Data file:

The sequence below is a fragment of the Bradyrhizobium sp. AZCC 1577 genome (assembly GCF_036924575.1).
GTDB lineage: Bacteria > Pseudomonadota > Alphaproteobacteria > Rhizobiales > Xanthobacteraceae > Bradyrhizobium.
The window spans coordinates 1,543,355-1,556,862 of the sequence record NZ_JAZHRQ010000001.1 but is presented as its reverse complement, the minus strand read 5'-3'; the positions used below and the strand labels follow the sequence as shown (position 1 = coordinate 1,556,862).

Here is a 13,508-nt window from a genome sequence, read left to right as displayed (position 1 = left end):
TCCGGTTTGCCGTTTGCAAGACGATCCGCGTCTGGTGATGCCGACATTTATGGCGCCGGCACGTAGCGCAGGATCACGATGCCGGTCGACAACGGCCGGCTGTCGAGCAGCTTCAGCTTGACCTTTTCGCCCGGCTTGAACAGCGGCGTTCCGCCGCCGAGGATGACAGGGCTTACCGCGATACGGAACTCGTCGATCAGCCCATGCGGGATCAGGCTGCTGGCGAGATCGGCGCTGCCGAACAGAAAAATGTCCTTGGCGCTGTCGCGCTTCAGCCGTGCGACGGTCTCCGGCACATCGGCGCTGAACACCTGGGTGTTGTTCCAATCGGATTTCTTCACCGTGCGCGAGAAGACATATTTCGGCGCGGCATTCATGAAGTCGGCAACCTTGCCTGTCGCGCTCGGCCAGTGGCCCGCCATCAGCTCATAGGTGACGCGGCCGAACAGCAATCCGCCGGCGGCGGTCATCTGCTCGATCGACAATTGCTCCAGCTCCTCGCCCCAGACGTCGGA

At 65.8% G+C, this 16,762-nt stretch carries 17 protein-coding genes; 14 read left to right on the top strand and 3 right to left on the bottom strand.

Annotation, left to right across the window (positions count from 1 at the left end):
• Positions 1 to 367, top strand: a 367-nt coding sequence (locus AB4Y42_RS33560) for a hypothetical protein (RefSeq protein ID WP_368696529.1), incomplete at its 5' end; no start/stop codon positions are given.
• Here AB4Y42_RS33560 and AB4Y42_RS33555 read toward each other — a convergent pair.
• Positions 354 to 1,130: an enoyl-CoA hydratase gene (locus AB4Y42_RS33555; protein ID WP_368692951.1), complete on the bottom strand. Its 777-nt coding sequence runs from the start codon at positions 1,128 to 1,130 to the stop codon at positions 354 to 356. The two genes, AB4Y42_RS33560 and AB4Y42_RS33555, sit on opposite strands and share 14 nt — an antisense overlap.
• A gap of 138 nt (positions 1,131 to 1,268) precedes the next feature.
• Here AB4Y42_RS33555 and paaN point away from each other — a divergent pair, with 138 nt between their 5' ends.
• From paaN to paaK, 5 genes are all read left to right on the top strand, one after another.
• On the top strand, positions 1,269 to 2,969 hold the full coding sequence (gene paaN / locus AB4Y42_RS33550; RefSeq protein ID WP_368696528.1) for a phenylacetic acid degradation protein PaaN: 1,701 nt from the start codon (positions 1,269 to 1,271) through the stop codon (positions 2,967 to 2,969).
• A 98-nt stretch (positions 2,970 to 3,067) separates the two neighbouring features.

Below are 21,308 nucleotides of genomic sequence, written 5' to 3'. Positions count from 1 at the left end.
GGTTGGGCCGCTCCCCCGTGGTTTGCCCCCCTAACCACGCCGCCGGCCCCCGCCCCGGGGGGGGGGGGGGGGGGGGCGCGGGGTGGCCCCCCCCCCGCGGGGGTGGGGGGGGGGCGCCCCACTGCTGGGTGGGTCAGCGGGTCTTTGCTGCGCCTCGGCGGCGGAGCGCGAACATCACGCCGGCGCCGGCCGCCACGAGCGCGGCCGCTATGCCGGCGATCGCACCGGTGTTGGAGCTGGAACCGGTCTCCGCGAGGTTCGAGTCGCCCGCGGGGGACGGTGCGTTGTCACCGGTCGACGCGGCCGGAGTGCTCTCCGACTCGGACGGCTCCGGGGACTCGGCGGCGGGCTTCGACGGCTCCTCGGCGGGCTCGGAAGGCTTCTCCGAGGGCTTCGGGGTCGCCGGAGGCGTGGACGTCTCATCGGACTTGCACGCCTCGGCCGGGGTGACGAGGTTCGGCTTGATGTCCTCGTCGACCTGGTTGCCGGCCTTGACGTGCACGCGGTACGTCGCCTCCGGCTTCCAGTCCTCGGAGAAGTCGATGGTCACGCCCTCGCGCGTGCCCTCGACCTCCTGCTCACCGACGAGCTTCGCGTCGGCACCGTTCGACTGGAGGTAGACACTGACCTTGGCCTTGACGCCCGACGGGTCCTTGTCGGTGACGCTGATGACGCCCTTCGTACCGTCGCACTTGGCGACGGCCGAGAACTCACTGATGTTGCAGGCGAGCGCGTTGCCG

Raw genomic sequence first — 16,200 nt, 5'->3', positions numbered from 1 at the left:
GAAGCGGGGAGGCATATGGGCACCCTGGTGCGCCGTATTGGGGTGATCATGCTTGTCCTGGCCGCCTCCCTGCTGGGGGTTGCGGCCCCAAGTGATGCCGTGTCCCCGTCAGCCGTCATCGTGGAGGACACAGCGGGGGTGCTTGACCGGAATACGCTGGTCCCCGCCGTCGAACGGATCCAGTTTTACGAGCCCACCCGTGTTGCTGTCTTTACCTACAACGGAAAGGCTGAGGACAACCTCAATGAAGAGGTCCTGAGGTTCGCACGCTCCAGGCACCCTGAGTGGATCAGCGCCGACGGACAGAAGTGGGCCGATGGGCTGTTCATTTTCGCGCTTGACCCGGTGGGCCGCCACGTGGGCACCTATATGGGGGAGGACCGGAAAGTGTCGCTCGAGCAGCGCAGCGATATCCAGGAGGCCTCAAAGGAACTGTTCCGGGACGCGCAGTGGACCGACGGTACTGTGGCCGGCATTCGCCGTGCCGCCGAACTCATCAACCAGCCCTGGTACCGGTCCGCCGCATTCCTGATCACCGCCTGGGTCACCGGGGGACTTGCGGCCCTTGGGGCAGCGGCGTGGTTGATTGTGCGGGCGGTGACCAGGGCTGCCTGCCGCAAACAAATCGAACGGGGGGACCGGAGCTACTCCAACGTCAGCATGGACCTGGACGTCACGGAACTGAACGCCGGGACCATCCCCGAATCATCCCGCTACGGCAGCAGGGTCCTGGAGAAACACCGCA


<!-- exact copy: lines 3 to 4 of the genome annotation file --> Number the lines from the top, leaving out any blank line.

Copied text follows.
The window spans coordinates 1,543,355-1,556,862 of the sequence record NZ_JAZHRQ010000001.1 but is presented as its reverse complement, the minus strand read 5'-3'; the positions used below and the strand labels follow the sequence as shown (position 1 = coordinate 1,556,862).

Here is a 13,508-nt window from a genome sequence, read left to right as displayed (position 1 = left end):